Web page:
• Strategy
  • CFO Magazine

Simplicity Is Golden

Heeding customer demands, sellers of planning software aim to make their products easier to use.

Planned or not, this integration is a big step up in functionality. Not all customers, however, require such sophistication. Indeed, consultants say finance managers who yearn for usability need to be wary of purchasing modeling software that is light years beyond their needs or abilities. “You don’t buy a cannon to shoot a rabbit,” says Guillermo Kopp, vice president of the cross-industry practice at Tower Group Inc., a financial-services research and consulting firm in Needham, Massachusetts.

The goal, then, is obvious: to maximize performance while minimizing confusion. But as vendors and users of planning software are discovering, that’s no small trick. “Simplicity,” says Neveras, “is sometimes the least simple thing to achieve.”

John Edwards is author of The Geeks of War.

Training Day

Given the intrinsically complex nature of modeling software, it’s unlikely that budgeting-and-planning software vendors will ever be able to design a product that can be used to full effect straight out of the box. Of course, the same can be said of many business programs. As Brian Hartlen, vice president of global marketing for Geac Computer, points out, “Most training is making people aware of all the possibilities a software [program] has.”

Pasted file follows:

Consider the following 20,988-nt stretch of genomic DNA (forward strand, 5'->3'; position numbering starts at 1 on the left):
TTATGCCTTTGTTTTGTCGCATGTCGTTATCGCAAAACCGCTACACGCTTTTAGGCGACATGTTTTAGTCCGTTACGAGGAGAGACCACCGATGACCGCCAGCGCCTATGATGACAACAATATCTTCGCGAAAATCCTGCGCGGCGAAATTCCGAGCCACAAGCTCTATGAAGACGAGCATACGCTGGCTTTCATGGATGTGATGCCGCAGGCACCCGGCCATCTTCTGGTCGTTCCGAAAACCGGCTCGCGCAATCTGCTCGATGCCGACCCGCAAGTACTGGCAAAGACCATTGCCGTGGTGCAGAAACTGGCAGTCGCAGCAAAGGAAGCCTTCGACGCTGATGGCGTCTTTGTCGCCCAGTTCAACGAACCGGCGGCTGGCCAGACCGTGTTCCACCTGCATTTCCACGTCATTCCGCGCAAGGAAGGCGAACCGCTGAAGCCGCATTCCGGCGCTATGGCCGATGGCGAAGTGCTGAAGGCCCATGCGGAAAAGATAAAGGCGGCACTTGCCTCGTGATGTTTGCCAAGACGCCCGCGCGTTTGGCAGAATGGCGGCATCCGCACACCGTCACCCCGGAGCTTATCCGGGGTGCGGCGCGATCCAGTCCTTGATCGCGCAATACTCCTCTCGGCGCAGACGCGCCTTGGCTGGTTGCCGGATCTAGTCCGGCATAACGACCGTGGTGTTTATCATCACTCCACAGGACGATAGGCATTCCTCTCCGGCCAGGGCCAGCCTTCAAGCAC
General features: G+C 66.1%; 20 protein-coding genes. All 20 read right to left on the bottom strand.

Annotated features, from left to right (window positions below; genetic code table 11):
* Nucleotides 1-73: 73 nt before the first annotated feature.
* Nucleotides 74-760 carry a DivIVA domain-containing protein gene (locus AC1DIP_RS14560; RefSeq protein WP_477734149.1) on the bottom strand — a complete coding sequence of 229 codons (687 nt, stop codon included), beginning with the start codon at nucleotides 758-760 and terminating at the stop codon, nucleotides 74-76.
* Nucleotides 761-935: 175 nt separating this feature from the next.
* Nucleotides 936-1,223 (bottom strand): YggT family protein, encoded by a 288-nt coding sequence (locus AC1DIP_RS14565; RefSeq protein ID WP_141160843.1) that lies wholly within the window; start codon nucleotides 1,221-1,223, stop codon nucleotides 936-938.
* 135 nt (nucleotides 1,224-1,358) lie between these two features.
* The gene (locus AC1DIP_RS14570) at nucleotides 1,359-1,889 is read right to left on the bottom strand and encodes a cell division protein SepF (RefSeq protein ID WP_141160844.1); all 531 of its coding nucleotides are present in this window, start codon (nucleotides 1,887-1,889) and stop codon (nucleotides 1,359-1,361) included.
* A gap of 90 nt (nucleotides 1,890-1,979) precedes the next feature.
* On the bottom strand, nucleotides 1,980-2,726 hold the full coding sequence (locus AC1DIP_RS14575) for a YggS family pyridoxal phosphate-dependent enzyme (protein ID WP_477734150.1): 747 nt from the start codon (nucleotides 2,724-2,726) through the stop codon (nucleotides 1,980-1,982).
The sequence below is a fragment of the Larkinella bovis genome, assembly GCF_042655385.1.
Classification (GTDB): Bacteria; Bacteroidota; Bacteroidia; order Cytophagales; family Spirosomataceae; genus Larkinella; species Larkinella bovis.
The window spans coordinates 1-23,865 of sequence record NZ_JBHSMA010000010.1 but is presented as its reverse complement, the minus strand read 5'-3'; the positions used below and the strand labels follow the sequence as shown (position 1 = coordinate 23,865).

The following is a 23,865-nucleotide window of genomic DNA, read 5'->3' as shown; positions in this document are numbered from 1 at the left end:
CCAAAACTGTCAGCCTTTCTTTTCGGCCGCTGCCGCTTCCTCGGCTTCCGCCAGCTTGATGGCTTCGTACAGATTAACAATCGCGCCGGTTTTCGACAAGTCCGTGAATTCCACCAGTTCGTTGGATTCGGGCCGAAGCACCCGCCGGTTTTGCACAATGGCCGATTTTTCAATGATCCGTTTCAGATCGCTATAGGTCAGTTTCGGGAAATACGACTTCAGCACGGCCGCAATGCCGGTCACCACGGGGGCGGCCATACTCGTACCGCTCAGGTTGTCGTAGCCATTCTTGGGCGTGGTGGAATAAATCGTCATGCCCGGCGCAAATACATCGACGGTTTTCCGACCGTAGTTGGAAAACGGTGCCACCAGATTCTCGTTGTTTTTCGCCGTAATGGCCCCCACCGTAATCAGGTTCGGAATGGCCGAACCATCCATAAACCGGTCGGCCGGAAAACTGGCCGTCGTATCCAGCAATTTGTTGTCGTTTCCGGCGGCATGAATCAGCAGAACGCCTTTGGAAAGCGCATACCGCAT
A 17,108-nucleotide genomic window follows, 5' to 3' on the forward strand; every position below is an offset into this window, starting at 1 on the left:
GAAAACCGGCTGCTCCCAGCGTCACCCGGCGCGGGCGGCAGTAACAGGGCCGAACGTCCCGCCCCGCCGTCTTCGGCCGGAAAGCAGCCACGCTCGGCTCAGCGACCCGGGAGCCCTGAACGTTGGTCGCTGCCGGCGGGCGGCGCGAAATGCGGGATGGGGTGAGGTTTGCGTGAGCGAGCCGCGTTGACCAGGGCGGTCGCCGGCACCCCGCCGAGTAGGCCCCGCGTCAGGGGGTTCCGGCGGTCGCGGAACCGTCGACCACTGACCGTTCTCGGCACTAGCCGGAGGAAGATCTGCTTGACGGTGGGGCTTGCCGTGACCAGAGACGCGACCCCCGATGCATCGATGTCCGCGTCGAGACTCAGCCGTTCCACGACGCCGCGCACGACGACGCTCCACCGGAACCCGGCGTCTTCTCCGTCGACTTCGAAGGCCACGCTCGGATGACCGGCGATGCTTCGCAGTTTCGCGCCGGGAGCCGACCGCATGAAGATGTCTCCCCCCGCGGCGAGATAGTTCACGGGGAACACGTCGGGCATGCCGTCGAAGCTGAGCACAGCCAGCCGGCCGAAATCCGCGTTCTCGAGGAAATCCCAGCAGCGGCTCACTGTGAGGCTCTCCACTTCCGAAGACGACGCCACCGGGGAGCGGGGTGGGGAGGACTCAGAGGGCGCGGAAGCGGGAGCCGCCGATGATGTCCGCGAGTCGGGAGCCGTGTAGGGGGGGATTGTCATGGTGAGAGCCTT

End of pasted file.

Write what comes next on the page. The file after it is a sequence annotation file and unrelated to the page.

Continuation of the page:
Still, keeping the training process simple has its advantages. Experts point out that limiting training to the features an employee is likely to use can reduce training costs. It can also make a user feel less overwhelmed, particularly if a program offers an array of advanced features. “Training people for things they’ll probably never do wastes time and money,” insists Lee Geishecker, a corporate performance management analyst at technology research firm Gartner Inc.

Some consultants also recommend formally training only select employees rather than everybody who might conceivably use a piece of software. “Bring in the power user, or someone who’s a liaison with IT and finance, to understand the product inside and out and become the product champion,” says Geishecker. “That person, who understands the company and its users, will drive the training internally.”

Such an approach also frees colleagues to keep working on revised forecasts. There seems to be a lot of that these days. According to a recent survey of B&P software users conducted by Boston-based research firm AMR Research, half of the respondents said they now update their business plans on a monthly or even continuous basis. — J.E.

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